Music critic and entertainment writer John Sinkevics comments on the local and national music scene at LocalSpins.com, spotlighting artists at 10 a.m. Wednesdays on Local Spins Live at News Talk 1340 AM.


/// on tour LOCAL CD Releases

Bowery

The Without You, Part I It’s been a long time since Grand Rapids audiences have heard from Bowery. Once they get wind of the lush and edgy, pop-hued indie-rock of “The Without You” (recorded at Joel Ferguson’s Planet Sunday studios), chances are they’ll clamor for the upcoming “Part II” — which guitarist-singer Phill Kulas describes as more “risky” than this eight-track affair. There’s no denying the infectious, can’t-get-it-out-of-your-cranium hooks, from the more mainstream “Everything Starts to End” to the dreamy power of “Collapse.” With new singer Heather Palaszek aboard, Bowery (also featuring bassist Todd VanTongeren, drummer Scott Hickok and Ferguson) has hit the re-start button with authority. Bowery’s CD-release show is Nov. 14 at 7 p.m. in The Stache at The Intersection, with The Company We Keep, Child Bite and Between Brains. Tickets are $5-$12 advance, $7-$14 day of show.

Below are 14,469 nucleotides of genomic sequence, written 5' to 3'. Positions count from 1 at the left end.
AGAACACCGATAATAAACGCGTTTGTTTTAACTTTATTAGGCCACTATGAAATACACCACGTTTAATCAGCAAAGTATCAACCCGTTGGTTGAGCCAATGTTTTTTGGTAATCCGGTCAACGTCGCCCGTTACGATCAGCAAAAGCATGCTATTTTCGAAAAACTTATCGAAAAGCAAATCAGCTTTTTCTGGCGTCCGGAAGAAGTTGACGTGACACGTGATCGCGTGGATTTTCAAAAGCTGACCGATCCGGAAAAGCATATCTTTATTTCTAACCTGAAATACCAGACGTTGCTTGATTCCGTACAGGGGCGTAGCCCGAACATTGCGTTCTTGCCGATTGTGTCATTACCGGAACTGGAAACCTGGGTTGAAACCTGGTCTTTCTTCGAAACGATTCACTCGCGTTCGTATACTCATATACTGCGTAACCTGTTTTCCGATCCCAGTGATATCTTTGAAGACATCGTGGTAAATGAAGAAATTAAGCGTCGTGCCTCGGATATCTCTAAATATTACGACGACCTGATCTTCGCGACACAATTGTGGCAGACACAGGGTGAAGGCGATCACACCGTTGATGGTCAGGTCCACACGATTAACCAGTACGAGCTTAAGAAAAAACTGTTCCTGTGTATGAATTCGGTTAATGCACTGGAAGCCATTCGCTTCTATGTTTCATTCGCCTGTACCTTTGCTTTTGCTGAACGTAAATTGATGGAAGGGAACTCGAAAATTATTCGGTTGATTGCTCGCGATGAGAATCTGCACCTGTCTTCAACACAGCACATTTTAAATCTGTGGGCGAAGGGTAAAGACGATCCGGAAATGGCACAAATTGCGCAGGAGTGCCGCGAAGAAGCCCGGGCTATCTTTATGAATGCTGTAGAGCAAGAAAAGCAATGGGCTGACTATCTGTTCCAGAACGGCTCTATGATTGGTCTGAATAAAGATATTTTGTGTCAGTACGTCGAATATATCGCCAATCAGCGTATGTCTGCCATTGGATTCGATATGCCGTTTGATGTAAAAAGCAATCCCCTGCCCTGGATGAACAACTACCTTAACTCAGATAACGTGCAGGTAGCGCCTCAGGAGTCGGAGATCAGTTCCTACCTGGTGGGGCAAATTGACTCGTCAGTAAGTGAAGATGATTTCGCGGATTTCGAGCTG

Gifts or Creatures

This Lansing roots duo hits the bullseye with the title of its sophomore CD. Brandon and Bethany Foote unfurl 11 tracks of folklore-driven Americana that kick up dusty images of tumbleweeds and Western sunsets, saddling up with evocative, whispery harmonies, twangy guitars and a laid-back cinematic milieu with help from Earthwork Music pals Seth Bernard, Ian Gorman, Drew Howard and others. It adds to Gifts or Creatures’ reputation as a Michigan act with something to say and a singular way of saying it.

Steve Talaga June Balloon

Much-revered Grand Rapid jazz pianist Steve Talaga says this project with bassist Tom Lockwood and drummer Andy Szumowski was “nothing but fun.” It’s easy to see why. There’s a jaunty, devilmay-care vibe at work in many of the 13 tracks that are at once easygoing yet complex in their progressive jazz tack. Recorded as mostly first and second takes at Cornerstone University (by Randy Miller and Jacob Maguire), there’s an improvisational freshness that spotlights the trio’s immense instrumental talent.